Snippets: What to eat in Reykjavik, Iceland | From Icelandic Fish & Chips to the Most Famous Hotdog in the World

Reykjavik, Iceland – One of the most expensive capital and city in the world. We had a taste of the high cost of living during our summer trip to Iceland this year, the country with no McDonald’s and Starbucks in today’s globalisation context. A latte is typically between 600-700 Kroners, while a meal at a casual restaurant typically costs around 2,500-3,000 Kroners. The below are some of the more sane dining options in Reykjavik if you are budget conscious and have a few days to spend in this city before your epic road trip.


Icelandic Fish & Chips
If you are looking for a causal and reasonably priced restaurant in Reykjavik, Icelandic Fish & Chips is a fairly popular tourist option which serves different types of fish & chips. While the standard of the food is really nothing to shout about, it is a decent restaurant for a quick dinner fix without exorbitant prices.

Where: Tryggvagata 11, 101 Reykjavík, Iceland


Reykjavik Roasters
There aren’t many cafes in the heart of Reykjavik with Reykjavik Roasters being one of the more prominent one located close to the church (check name). The coffee is decent, not as strong as the ones in Australia or U.K., and per Iceland standards, one of the most expensive latte we have paid for.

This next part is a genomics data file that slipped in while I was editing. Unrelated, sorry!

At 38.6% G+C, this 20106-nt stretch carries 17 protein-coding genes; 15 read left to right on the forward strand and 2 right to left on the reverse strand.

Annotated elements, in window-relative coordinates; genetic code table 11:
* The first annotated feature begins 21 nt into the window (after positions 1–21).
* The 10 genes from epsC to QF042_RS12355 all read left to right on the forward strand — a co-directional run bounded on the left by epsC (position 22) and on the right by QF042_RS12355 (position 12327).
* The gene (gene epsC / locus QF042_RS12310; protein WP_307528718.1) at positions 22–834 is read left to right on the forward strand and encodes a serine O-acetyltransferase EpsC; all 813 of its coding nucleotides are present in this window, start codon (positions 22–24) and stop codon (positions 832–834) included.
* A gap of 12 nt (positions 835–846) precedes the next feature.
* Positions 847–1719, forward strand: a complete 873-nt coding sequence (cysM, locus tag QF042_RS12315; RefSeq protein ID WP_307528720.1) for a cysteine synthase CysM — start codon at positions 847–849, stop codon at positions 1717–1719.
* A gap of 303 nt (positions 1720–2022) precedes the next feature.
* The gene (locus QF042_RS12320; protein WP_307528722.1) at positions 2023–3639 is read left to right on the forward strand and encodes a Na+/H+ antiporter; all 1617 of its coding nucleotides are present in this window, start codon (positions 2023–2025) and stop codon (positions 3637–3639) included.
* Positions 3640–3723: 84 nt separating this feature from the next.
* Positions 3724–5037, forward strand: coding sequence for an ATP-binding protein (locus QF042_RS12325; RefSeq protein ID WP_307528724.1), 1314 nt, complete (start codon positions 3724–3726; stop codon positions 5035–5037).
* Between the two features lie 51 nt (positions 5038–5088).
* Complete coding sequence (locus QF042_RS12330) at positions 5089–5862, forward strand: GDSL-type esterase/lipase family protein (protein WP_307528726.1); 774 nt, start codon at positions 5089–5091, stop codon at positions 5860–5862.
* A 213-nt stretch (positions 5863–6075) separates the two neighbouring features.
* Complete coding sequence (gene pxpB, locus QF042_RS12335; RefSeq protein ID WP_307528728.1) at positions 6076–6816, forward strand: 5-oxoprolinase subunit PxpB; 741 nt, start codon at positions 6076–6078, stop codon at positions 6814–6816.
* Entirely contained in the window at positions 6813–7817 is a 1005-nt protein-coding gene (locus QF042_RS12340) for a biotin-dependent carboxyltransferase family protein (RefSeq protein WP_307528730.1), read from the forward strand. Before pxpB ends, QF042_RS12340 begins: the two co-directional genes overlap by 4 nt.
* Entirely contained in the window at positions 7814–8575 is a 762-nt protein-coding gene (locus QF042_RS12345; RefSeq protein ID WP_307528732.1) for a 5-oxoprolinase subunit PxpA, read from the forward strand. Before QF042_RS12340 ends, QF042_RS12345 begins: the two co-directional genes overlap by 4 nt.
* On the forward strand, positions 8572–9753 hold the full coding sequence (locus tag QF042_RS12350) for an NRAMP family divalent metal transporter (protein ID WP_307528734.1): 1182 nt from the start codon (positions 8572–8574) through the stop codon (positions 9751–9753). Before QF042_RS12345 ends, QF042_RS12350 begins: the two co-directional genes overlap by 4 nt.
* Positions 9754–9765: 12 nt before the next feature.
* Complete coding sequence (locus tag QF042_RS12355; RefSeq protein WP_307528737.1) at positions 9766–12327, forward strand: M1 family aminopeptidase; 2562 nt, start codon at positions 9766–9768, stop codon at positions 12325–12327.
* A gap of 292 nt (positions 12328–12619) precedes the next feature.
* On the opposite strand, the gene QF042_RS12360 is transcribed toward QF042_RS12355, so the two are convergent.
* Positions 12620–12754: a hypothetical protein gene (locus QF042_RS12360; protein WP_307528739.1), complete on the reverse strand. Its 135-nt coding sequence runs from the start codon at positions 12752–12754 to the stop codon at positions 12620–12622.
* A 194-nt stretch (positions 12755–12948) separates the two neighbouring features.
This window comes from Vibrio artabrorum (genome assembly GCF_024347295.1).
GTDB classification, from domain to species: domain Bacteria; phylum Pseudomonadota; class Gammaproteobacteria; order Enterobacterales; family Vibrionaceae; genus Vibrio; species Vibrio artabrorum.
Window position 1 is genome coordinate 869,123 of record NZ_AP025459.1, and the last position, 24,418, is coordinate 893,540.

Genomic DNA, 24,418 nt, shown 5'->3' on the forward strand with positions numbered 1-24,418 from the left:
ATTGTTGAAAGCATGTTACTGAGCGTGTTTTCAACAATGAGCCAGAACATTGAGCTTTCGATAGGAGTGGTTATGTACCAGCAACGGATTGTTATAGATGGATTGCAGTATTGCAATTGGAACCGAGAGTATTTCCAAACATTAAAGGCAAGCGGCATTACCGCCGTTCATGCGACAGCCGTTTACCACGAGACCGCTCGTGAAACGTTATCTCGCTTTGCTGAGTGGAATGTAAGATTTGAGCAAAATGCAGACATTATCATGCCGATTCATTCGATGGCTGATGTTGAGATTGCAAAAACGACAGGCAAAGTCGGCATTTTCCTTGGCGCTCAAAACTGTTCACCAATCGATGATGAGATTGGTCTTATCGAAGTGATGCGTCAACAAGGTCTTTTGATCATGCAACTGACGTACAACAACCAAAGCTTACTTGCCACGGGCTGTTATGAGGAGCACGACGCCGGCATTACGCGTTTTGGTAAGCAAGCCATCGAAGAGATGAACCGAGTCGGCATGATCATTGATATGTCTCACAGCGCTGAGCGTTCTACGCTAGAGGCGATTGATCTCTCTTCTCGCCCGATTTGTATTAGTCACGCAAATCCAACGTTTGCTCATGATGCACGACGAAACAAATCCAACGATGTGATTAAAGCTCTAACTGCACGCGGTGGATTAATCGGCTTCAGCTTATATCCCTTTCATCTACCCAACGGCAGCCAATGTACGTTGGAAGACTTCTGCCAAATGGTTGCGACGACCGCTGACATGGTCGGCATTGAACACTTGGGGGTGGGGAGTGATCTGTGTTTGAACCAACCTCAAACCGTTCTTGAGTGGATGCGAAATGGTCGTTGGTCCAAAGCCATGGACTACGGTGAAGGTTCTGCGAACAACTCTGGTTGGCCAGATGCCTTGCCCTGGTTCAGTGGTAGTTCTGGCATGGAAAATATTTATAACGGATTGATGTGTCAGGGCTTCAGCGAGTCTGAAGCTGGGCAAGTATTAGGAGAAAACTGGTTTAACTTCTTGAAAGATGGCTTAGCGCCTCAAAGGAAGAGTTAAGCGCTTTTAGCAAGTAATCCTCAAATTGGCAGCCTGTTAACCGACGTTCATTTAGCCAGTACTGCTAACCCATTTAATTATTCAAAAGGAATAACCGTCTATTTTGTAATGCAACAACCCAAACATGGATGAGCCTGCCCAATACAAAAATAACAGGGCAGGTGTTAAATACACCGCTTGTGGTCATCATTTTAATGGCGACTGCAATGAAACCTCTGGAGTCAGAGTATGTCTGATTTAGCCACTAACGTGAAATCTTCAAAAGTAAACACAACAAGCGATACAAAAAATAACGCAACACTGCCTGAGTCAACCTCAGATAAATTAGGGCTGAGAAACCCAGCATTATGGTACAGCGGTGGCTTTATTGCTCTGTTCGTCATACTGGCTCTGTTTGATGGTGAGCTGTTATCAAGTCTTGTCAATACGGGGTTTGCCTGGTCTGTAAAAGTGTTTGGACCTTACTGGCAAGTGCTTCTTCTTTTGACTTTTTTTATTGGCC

Where: Laugavegur 36, 101 Reykjavík, Iceland


Brauð & Co.
Right down the same street from Reykjavik Roasters is Brauð & Co., an extremely small local bakery which makes their own bread behind an open glass kitchen. There are various fruit flavours to choose from for the loafs of bread other than croissants. A good place to stock up on some good bread before your road trip.

Where: 16, Frakkastígur, 101 Reykjavík, Iceland


A cafe concept linked to the neighbouring Sandholt Hotel, Sandholt is easily one of the best cafe we came across in our Iceland trip. We were greeted by the vast range of pastries and desserts upon entering the scandi-chic cafe, which also boasts a good variety on its breakfast menu. Spacious and cosy, we visited Sandholt twice in our trip for breakfast.

Where: Laugavegur 36, 101 Reykjavík, Iceland


Bæjarins Beztu Pylsur
I find it unbelievable that hotdog is almost like a national dish status in Iceland, so making a pitstop to one of the most popular hotdog stand in Reykjavik was one of my priorities. Bæjarins Beztu Pylsur is a nondescript hotdog stand, made famous by the visit of Bill Clinton when he was in the capital years ago. The unique difference of Icelandic hotdog is that it contains Icelandic lamb, beef and pork all mixed together, served along with condiments like crispy fried onions, ketchup and mustard sauce. I enjoyed the fried onions condiment bits, though to proclaim it the best hotdog in the world is too much of an overstatement.

Where: Tryggvatagata 1, 101 Reykjavík, Iceland


Te & Kaffi
The lack of international brands in Iceland is a surprise, but we were glad to stumble upon Te & Kaffi (which means Tea & Coffee), a local coffee chain with various outlets across the capital. The coffee is very decent and punchy, including the chocolate drinks and delectable selection of pastries and tarts.
Where: Laugavegur 27, Reykjavik 101, Iceland (Various locations)


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